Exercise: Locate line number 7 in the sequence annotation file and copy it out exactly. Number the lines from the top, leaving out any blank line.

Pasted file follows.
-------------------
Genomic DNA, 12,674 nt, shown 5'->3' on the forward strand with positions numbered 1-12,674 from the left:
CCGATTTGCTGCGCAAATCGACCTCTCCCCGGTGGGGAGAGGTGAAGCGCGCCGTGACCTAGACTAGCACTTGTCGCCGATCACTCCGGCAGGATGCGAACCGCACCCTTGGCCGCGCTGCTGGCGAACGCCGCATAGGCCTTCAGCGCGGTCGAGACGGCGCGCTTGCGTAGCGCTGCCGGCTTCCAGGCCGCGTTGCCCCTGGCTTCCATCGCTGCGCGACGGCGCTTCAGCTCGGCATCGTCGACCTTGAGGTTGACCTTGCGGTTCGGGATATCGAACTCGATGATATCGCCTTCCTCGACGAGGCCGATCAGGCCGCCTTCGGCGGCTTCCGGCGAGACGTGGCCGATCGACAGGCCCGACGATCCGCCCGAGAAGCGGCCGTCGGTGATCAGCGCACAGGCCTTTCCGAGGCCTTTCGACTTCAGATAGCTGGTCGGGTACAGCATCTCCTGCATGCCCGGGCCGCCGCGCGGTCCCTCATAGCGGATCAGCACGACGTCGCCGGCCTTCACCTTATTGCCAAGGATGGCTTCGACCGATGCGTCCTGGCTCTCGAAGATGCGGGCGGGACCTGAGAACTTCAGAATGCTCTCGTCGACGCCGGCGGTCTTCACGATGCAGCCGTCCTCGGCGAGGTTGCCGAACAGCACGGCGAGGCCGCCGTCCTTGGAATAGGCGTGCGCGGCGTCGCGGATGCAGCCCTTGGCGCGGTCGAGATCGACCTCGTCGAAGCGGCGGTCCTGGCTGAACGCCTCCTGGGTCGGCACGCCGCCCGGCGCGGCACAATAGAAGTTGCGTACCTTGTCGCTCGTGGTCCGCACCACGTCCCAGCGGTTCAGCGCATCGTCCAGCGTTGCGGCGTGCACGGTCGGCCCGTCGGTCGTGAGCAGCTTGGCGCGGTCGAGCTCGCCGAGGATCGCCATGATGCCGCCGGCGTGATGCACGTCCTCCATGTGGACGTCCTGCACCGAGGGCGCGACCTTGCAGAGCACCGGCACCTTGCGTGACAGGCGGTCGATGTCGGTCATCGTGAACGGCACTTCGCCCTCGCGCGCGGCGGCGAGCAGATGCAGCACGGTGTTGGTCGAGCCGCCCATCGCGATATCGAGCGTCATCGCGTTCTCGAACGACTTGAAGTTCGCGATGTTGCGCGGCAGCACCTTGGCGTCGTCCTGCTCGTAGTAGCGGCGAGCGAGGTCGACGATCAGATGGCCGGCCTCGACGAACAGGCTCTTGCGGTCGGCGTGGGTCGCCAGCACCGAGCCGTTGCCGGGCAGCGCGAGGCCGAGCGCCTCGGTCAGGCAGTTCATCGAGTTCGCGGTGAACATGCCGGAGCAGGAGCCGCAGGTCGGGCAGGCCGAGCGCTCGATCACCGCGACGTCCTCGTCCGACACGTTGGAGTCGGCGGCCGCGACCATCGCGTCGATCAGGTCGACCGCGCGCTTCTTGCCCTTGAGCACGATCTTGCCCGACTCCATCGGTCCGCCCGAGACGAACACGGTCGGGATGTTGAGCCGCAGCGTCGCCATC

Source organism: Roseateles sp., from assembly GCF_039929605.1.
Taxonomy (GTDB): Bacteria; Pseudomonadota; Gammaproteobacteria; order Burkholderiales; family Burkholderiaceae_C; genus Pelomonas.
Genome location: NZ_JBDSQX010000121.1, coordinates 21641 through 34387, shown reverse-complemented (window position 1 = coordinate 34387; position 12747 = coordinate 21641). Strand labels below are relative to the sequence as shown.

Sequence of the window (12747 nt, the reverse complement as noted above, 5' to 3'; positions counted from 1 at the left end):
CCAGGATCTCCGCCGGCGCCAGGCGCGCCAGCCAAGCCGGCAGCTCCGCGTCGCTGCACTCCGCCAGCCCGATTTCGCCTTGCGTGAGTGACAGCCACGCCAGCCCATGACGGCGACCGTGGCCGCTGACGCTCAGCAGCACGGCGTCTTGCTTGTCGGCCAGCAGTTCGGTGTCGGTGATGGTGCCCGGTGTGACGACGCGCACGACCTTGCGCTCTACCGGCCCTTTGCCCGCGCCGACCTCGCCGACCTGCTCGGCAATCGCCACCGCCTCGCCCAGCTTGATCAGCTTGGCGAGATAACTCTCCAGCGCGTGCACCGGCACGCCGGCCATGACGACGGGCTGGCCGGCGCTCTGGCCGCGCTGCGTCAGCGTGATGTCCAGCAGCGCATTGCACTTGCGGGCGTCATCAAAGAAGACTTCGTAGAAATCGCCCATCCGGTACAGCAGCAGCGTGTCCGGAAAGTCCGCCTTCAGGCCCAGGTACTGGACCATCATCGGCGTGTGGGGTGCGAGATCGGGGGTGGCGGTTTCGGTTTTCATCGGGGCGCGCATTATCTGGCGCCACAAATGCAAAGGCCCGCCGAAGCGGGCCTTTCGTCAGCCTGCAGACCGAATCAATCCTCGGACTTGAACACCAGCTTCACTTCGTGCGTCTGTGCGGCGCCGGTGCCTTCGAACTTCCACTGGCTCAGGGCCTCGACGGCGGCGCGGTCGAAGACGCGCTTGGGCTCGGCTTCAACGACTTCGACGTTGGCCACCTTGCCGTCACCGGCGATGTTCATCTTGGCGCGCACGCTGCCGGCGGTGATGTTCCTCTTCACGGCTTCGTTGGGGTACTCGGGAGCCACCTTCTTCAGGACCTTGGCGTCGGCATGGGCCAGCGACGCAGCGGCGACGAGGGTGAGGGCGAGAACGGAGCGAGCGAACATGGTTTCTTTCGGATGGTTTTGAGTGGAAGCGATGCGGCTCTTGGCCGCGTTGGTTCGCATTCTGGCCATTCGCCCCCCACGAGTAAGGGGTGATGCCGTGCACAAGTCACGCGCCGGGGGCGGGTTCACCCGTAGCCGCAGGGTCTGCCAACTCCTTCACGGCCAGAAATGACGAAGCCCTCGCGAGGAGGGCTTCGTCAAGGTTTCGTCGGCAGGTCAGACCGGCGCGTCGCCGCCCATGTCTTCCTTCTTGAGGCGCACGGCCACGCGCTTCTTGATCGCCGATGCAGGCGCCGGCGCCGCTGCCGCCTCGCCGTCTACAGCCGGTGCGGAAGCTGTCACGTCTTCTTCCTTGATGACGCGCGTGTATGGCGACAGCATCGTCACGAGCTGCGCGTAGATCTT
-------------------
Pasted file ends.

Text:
CCAGGATCTCCGCCGGCGCCAGGCGCGCCAGCCAAGCCGGCAGCTCCGCGTCGCTGCACTCCGCCAGCCCGATTTCGCCTTGCGTGAGTGACAGCCACGCCAGCCCATGACGGCGACCGTGGCCGCTGACGCTCAGCAGCACGGCGTCTTGCTTGTCGGCCAGCAGTTCGGTGTCGGTGATGGTGCCCGGTGTGACGACGCGCACGACCTTGCGCTCTACCGGCCCTTTGCCCGCGCCGACCTCGCCGACCTGCTCGGCAATCGCCACCGCCTCGCCCAGCTTGATCAGCTTGGCGAGATAACTCTCCAGCGCGTGCACCGGCACGCCGGCCATGACGACGGGCTGGCCGGCGCTCTGGCCGCGCTGCGTCAGCGTGATGTCCAGCAGCGCATTGCACTTGCGGGCGTCATCAAAGAAGACTTCGTAGAAATCGCCCATCCGGTACAGCAGCAGCGTGTCCGGAAAGTCCGCCTTCAGGCCCAGGTACTGGACCATCATCGGCGTGTGGGGTGCGAGATCGGGGGTGGCGGTTTCGGTTTTCATCGGGGCGCGCATTATCTGGCGCCACAAATGCAAAGGCCCGCCGAAGCGGGCCTTTCGTCAGCCTGCAGACCGAATCAATCCTCGGACTTGAACACCAGCTTCACTTCGTGCGTCTGTGCGGCGCCGGTGCCTTCGAACTTCCACTGGCTCAGGGCCTCGACGGCGGCGCGGTCGAAGACGCGCTTGGGCTCGGCTTCAACGACTTCGACGTTGGCCACCTTGCCGTCACCGGCGATGTTCATCTTGGCGCGCACGCTGCCGGCGGTGATGTTCCTCTTCACGGCTTCGTTGGGGTACTCGGGAGCCACCTTCTTCAGGACCTTGGCGTCGGCATGGGCCAGCGACGCAGCGGCGACGAGGGTGAGGGCGAGAACGGAGCGAGCGAACATGGTTTCTTTCGGATGGTTTTGAGTGGAAGCGATGCGGCTCTTGGCCGCGTTGGTTCGCATTCTGGCCATTCGCCCCCCACGAGTAAGGGGTGATGCCGTGCACAAGTCACGCGCCGGGGGCGGGTTCACCCGTAGCCGCAGGGTCTGCCAACTCCTTCACGGCCAGAAATGACGAAGCCCTCGCGAGGAGGGCTTCGTCAAGGTTTCGTCGGCAGGTCAGACCGGCGCGTCGCCGCCCATGTCTTCCTTCTTGAGGCGCACGGCCACGCGCTTCTTGATCGCCGATGCAGGCGCCGGCGCCGCTGCCGCCTCGCCGTCTACAGCCGGTGCGGAAGCTGTCACGTCTTCTTCCTTGATGACGCGCGTGTATGGCGACAGCATCGTCACGAGCTGCGCGTAGATCTT